According to the ACCD, “Vermonters may travel outside of Vermont to counties across the Northeast including New England, New York, Pennsylvania, Ohio, New Jersey, Delaware, Maryland, Washington, D.C., Virginia, and West Virginia that have a similar active COVID-19 caseload to Vermont (less than 400 cases per million) and return without quarantining if they do so in a personal vehicle (including private air travel).” The Agency is currently updating a map every Friday at 5pm determining which counties are quarantine vs non-quarantine counties throughout the Northeast and can be found here. For traveling to more at-risk counties, please follow all restrictions and quarantine guidelines upon arrival and return to Vermont, if applicable.
According to the ACCD, Vermont travelers or “residents of other states who live in counties across the Northeast including New England, New York, Pennsylvania, Ohio, New Jersey, Delaware, Maryland, Washington, D.C., Virginia, and West Virginia that have a similar active COVID-19 caseload to Vermont (less than 400 cases per million) may enter the state for leisure travel without quarantining under specific conditions.
Residents from a non-quarantine county may travel to Vermont without quarantine restrictions if they travel directly to Vermont in their personal vehicle. This includes overnight travel, commuting for work, leisure visits and recreation. Travelers are encouraged to register with Sara Alert upon arrival to Vermont to get two weeks of daily reminders to check for common symptoms of COVID-19. Travelers must remember to follow any travel restrictions and quarantine requirements in their home upon return.
Travelers, including Vermonters, that visit or are from a quarantine county must still quarantine for 14-days upon entrance into Vermont or quarantine for at least seven days upon entrance into Vermont and receive a negative COVID-19 test.
Authorized Work Exemption: The State of Vermont currently allows those traveling to or from Vermont for authorized work, whether they are a Vermonter or a non-resident traveler, to enter Vermont without quarantining when:
- Traveling to conduct authorized work; and
- If the individual has not been in contact with someone with COVID-19 in the past 24 hours, has not experienced COVID-19-like symptoms in the past 24 hours including a fever a fever above 100.4 F, chills, muscle pain, sore throat, headache or new loss of taste or smell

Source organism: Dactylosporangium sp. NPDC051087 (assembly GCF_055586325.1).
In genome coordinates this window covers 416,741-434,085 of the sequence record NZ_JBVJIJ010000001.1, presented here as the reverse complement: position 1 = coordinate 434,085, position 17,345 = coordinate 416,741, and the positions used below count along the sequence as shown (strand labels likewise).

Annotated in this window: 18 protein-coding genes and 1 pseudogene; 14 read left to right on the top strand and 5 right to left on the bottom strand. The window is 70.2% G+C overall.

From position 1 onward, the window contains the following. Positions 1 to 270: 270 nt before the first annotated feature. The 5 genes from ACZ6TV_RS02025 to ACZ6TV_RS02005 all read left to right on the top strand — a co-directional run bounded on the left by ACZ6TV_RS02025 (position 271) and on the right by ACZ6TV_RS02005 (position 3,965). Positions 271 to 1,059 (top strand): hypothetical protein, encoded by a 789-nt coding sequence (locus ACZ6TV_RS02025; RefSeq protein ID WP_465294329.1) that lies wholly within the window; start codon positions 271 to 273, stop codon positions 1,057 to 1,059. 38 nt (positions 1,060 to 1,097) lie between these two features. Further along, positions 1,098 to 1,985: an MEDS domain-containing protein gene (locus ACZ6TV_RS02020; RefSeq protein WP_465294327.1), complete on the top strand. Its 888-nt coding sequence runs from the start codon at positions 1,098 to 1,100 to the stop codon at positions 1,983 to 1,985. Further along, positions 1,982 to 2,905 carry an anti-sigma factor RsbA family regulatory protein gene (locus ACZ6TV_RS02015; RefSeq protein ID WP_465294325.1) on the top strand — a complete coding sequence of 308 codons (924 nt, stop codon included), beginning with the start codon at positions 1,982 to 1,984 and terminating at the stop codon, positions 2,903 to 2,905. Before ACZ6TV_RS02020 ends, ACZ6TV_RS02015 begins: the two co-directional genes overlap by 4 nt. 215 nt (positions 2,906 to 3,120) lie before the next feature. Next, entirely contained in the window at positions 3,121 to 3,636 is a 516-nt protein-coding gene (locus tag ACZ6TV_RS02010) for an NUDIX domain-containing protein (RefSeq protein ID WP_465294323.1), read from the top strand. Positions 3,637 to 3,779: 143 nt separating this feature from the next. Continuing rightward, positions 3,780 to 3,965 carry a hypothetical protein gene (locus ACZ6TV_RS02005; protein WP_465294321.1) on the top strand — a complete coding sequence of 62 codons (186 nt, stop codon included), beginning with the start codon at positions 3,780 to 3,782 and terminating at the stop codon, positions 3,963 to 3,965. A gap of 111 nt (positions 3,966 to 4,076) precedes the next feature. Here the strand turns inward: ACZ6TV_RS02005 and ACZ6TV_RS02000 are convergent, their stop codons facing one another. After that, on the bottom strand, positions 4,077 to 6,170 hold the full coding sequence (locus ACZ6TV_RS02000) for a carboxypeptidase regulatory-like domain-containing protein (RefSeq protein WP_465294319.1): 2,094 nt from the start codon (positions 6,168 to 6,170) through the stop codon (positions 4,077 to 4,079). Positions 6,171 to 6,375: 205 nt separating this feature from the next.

Travelers may complete either: (i) a 14-day quarantine; or (ii) a 7-day quarantine followed by a negative test – in their home state and enter Vermont without further quarantine restrictions if they drive directly from their home via their personal vehicle.
“Travelers may complete either: (i) a 14-day quarantine; or (ii) a 7-day quarantine followed by a negative test – in a Vermont lodging establishment regardless of destination origin or manner of travel (travelers must stay in their quarantine location for the duration of quarantine other than to travel to and from a test site).
Upon arrival at 12-22 North, a check-in form must be filled out, in accordance with the CDC guidelines for businesses. This form is required to ensure employees and tenants do not have symptoms and have been practicing social distancing and other safe practices in and out of the work place. Similarly, a contact-free temperature check will be administered upon entering.
In accordance with CDC guidelines, cleaning and disinfecting common areas is required at regular intervals throughout the day. Additionally, personal office spaces should be cleaned after use with disinfecting supplies which may be found in the common lobby space. Disinfectant, paper towels, hand sanitizer, and other supplies are easily available to all tenants and strongly encouraged to use frequently.
Following mandatory CDC guidelines from the state of Vermont, face coverings over the nose and mouth are to be worn when in the presence of others. This includes any indoor (and outdoor) spaces where 6 feet between people is not possible, like shared common spaces or maneuvering past others. This applies to people over the age of 2 and makes exceptions for eating, drinking, or exercising. “Additionally, those with medical reasons not to wear a mask will also be exempt; no written documentation will be required in order to preserve the medical privacy of individuals.”